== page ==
Operation of the legislature

Closer Look – Parliament of Australia and US Congress [PDF 1.89Mb, 16 pages]

Both the Australian Parliament and US Congress are bicameral, meaning they consist of a House of Representatives and a Senate. A bill (proposed law) must pass through each of the two houses in identical form before it becomes law. Members of Parliament and Congress, although elected in different ways, share similar responsibilities as elected representatives and legislators (law-makers).

Legislation, or making laws, is one of the primary functions of both Parliament and Congress. The formal part of the legislative process in both Parliament and Congress starts with the introduction of a bill.

The following table provides an overview of the distinguishing features of both nations' legislatures:

AustraliaUnited States


  • The House of Representatives has 151 members. Each member represents an electorate.
  • The Senate has 76 senators. Each state is represented by 12 senators and each territory is represented by two senators.


  • The House of Representatives has 435 members. Each member represents a district. There are 6 non-voting members, representing the District of Columbia, the Commonwealth of Puerto Rico, and four other territories of the United States.
  • The Senate has 100 senators–two for each of the 50 states.


  • Legislation is usually introduced by a minister in either house. The majority of bills are government bills.
  • A small number of bills are introduced by other members of parliament, although few become law.


  • Legislation is introduced by individual members of the Congress.
  • No bills are officially designated as government bills, although some important bills are traditionally introduced at the request of the President, such as the annual federal budget bill.


  • Members of parliament may refer bills to committees for further scrutiny and recommendations.
  • Both houses use committees to investigate bills and other issues in more detail than is possible in the chamber. In practice, it is usually Senate committees that look into bills.
  • Each committee oversees a specific policy area or issue such as the Joint Standing Committee on Defence, Foreign Affairs and Trade.


  • Every bill is referred to one or more committees for study and recommendation before being considered in the Congress.
  • Each committee oversees a specific policy area, and subcommittees look at specific topics in that policy area. For example, the House Committee on Ways and Means includes subcommittees on social security and trade.


  • When a bill has passed the Parliament, it is presented to the Governor-General for signing into law. This final step in the process of establishing an Act of Parliament, or law, is known as 'Royal Assent'.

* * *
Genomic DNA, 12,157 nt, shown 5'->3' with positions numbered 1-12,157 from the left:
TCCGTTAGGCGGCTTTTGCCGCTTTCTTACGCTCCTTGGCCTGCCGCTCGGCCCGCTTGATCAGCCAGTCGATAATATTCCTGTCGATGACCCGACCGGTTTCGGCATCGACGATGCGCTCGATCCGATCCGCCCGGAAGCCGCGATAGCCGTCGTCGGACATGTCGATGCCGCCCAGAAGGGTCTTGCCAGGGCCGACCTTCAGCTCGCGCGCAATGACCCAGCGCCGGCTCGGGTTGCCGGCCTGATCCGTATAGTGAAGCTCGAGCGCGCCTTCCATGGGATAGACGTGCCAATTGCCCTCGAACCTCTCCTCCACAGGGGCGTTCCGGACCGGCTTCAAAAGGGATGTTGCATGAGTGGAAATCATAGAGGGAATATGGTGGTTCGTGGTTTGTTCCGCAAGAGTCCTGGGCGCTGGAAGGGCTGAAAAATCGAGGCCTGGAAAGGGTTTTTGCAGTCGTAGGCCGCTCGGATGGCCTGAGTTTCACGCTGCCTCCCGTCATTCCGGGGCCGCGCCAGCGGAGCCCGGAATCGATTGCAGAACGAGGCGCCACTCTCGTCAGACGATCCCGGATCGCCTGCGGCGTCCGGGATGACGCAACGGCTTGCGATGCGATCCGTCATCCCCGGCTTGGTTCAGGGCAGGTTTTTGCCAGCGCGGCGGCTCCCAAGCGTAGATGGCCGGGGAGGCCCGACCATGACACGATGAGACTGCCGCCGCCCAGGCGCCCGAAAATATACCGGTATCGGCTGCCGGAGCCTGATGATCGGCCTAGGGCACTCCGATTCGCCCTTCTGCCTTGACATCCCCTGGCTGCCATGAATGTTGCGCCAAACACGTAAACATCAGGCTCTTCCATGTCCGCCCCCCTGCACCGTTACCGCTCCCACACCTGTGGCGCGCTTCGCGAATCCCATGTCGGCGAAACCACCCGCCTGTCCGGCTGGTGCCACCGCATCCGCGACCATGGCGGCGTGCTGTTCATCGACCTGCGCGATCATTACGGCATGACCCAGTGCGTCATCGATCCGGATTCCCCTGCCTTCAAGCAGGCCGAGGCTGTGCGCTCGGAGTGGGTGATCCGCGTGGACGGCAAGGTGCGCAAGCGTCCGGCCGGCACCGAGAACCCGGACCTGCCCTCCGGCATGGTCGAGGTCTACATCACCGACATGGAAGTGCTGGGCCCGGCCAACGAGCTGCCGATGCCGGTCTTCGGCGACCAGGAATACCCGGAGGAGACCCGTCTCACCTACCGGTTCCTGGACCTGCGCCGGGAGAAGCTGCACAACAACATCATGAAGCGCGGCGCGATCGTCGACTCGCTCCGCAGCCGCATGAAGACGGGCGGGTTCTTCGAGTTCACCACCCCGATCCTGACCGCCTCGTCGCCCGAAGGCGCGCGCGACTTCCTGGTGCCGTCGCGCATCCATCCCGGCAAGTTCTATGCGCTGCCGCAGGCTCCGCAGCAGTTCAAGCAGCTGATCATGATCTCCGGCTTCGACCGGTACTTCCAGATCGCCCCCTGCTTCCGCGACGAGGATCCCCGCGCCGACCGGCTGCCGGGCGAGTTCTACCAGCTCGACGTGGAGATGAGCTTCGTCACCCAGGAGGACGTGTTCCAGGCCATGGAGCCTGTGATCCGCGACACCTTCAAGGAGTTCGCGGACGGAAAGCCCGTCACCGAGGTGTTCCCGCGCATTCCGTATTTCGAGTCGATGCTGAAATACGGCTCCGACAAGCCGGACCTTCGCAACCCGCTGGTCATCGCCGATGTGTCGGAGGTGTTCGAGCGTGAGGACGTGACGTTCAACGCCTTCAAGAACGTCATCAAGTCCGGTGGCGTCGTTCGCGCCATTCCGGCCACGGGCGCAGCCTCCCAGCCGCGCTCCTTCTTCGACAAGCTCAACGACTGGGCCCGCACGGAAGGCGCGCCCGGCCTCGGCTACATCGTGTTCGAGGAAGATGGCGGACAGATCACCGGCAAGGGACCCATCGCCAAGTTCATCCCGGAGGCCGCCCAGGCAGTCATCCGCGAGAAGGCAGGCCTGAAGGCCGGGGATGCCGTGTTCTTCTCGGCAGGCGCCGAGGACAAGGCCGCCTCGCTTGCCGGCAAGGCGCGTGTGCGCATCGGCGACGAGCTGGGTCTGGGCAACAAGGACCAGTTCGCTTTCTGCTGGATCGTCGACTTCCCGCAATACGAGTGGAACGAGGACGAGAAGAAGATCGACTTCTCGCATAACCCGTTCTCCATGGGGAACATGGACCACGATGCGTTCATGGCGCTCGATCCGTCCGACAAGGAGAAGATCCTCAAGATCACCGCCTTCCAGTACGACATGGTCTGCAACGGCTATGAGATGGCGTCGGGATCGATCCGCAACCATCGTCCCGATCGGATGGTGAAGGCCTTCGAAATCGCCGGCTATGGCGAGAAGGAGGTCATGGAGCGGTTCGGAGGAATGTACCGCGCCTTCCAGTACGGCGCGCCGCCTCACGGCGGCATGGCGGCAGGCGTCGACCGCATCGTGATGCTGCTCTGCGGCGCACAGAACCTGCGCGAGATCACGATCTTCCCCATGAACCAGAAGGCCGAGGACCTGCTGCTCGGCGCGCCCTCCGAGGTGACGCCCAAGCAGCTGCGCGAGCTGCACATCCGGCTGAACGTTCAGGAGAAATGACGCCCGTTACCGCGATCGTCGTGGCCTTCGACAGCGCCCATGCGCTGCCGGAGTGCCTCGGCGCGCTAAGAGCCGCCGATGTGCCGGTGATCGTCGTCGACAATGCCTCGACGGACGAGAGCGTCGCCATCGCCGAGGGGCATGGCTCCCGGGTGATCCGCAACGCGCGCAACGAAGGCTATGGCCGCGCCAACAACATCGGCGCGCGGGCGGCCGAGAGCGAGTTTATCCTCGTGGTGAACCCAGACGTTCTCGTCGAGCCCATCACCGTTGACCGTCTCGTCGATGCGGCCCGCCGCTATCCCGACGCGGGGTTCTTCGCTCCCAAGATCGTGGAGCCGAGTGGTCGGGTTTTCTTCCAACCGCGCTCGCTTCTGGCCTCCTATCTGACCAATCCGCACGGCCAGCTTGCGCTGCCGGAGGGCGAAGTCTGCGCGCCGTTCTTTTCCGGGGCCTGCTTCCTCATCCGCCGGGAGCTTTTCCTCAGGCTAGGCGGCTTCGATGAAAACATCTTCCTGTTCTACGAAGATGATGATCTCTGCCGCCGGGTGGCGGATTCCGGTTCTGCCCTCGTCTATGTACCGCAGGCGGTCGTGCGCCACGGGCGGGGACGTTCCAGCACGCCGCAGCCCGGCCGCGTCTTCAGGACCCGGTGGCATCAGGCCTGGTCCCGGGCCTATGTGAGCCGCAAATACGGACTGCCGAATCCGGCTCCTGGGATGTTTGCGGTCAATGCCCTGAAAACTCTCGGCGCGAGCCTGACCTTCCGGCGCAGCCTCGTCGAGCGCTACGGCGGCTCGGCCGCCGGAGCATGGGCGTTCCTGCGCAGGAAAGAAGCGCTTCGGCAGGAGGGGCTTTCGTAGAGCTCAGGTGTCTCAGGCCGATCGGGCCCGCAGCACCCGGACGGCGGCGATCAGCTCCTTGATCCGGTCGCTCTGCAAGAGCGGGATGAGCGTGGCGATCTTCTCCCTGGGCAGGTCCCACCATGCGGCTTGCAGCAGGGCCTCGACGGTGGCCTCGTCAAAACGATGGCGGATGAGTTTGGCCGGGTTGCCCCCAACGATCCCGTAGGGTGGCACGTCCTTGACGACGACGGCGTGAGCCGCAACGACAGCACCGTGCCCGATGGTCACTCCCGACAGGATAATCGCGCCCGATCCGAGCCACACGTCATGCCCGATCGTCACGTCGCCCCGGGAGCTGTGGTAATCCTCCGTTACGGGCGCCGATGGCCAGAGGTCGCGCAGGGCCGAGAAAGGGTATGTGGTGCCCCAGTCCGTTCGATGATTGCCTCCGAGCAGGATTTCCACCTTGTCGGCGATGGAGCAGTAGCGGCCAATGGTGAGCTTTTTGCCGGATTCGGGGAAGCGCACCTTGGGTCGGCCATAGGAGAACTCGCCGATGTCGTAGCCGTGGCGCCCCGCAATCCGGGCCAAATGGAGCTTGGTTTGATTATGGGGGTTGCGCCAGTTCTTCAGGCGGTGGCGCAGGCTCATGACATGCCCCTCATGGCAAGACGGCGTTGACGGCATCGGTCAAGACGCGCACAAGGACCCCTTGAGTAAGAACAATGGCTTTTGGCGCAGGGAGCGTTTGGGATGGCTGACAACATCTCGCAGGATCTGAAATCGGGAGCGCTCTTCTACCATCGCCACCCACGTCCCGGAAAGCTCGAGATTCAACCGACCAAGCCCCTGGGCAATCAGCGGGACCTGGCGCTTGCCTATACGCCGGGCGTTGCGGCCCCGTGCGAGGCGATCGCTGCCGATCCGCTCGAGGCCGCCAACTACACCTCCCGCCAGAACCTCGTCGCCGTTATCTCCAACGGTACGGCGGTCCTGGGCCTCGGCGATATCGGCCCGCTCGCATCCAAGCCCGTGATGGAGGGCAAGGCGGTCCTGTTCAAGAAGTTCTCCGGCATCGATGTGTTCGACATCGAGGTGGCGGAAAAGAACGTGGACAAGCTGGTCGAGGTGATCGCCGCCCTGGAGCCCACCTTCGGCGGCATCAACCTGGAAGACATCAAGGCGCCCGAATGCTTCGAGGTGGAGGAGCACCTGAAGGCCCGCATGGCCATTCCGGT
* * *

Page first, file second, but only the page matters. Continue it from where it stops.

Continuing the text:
• The Governor-General, on the advice of the government, may request that the Parliament amend (change) a bill, but this is rare.


  • When a bill has passed the Congress, it is presented to the President for signing into law.
  • If the President refuses to sign a bill, known as a 'veto', it may only become a law if Congress overrides the veto by a two-thirds vote in each house.

In both systems:

  • legislatures employ a bicameral system and use the same names for the upper and lower house, being the Senate and the House of Representatives
  • the chair of the House of Representatives is 'the Speaker'
  • members of the House of Representatives represent single-member electorates or districts and senators represent states or territories
  • legislatures focus on the work of considering bills, representing voters and scrutinising the executive
  • any member of Parliament or Congress may introduce a bill
  • bills pass through several stages: at each stage, a vote is taken to see whether the house approves the bill
  • amendments can be made to bills
  • all bills related to raising revenue and taxation must originate in the House of Representatives
  • bills must be passed in the same form by both houses in order to become law
  • members of Parliament and Congress establish and serve on committees to conduct detailed work to support both houses–including scrutinising bills, investigating current issues, examining government expenditure and listening to evidence and testimony from experts and from the general public–before making detailed recommendations
  • whips, or party managers, organise the hour-by-hour operations of debating and voting in each house
  • the houses contain viewing galleries open to the public and the media

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